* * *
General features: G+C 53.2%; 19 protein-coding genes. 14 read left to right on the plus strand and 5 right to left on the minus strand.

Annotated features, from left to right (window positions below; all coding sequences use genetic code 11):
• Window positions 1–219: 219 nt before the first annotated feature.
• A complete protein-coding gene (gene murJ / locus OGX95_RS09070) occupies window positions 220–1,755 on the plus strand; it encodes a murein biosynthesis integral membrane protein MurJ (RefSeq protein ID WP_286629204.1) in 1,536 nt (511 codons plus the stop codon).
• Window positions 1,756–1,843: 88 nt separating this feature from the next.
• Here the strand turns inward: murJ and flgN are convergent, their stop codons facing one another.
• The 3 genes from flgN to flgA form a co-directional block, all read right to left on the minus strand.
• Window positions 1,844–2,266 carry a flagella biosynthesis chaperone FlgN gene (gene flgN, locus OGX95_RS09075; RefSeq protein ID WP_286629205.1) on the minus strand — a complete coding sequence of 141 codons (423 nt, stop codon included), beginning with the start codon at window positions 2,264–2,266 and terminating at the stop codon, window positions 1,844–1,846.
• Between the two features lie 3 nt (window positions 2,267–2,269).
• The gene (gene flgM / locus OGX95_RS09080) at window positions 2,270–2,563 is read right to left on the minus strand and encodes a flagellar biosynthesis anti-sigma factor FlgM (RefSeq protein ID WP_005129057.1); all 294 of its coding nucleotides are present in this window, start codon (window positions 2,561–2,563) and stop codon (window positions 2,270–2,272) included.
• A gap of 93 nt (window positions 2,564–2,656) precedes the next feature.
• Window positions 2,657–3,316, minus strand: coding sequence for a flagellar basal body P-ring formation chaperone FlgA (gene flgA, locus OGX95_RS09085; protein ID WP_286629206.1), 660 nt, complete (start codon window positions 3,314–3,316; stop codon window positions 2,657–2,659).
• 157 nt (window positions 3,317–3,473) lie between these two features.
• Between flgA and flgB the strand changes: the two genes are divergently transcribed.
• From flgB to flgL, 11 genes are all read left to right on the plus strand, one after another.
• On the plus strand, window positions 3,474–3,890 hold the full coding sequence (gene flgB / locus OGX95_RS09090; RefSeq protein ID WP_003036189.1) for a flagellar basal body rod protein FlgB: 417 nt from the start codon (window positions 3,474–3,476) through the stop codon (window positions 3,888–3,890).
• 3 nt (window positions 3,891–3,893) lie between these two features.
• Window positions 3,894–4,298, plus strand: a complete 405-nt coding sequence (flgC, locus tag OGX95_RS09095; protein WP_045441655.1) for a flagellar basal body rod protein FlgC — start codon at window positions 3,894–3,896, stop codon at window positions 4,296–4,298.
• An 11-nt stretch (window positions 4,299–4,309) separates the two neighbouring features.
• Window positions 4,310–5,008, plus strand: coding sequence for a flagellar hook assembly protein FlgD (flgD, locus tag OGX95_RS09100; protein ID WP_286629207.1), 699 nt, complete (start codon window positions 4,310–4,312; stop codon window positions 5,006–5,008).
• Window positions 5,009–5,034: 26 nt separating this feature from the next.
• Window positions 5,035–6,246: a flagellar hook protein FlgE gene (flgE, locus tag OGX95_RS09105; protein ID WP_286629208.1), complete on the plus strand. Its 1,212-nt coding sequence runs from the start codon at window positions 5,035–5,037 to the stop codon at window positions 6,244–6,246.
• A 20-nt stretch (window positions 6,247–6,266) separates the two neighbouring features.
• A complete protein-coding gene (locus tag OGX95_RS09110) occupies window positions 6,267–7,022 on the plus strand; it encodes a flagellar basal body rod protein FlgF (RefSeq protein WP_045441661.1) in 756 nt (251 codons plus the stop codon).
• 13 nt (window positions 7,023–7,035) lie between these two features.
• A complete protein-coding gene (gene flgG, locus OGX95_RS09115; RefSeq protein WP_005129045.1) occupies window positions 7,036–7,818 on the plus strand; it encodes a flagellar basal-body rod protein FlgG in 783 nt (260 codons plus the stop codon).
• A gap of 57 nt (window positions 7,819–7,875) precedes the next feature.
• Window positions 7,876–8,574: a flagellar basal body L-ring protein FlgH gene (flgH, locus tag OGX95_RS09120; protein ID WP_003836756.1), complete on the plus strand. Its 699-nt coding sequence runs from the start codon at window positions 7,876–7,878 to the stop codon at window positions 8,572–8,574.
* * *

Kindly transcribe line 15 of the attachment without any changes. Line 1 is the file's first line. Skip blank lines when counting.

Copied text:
• From flgB to flgL, 11 genes are all read left to right on the plus strand, one after another.